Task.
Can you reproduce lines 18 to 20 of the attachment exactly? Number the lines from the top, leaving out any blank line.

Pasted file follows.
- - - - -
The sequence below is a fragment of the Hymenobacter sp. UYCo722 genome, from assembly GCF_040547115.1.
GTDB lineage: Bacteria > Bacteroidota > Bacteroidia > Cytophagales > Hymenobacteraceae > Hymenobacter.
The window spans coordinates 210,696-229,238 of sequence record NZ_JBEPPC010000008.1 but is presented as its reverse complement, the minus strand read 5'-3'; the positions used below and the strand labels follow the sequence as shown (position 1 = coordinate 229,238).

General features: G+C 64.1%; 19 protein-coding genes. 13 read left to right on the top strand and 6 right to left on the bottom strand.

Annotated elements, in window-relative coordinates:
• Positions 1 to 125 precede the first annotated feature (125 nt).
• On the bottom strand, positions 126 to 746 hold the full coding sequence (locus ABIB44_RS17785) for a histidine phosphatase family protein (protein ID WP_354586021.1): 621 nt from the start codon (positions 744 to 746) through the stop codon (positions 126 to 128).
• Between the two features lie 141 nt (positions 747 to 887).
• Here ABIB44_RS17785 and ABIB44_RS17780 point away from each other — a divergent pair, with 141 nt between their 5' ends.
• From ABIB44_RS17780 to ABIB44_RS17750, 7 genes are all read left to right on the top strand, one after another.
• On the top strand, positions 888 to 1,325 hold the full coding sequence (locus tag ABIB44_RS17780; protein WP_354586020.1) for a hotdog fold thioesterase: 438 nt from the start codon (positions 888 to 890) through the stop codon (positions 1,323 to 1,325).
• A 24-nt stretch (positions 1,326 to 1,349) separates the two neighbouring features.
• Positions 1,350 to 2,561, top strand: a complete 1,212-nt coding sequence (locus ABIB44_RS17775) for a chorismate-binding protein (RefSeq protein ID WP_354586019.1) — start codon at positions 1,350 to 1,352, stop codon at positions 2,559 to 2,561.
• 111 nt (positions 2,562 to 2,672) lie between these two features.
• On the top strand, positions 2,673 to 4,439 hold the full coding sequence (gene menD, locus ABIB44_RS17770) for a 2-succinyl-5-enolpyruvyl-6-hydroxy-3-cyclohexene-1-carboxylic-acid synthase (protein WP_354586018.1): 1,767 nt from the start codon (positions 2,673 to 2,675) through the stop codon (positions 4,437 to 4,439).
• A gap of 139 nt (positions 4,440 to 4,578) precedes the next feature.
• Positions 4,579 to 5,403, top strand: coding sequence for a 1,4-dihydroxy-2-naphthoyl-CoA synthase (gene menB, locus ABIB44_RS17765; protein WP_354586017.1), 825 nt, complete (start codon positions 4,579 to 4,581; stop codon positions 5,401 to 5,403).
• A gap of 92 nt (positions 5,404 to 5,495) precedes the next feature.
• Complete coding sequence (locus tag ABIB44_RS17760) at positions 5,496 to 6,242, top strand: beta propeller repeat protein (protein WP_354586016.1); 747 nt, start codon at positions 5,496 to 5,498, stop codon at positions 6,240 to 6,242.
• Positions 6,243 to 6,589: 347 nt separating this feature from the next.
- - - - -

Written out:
• A gap of 92 nt (positions 5,404 to 5,495) precedes the next feature.
• Complete coding sequence (locus tag ABIB44_RS17760) at positions 5,496 to 6,242, top strand: beta propeller repeat protein (protein WP_354586016.1); 747 nt, start codon at positions 5,496 to 5,498, stop codon at positions 6,240 to 6,242.
• Positions 6,243 to 6,589: 347 nt separating this feature from the next.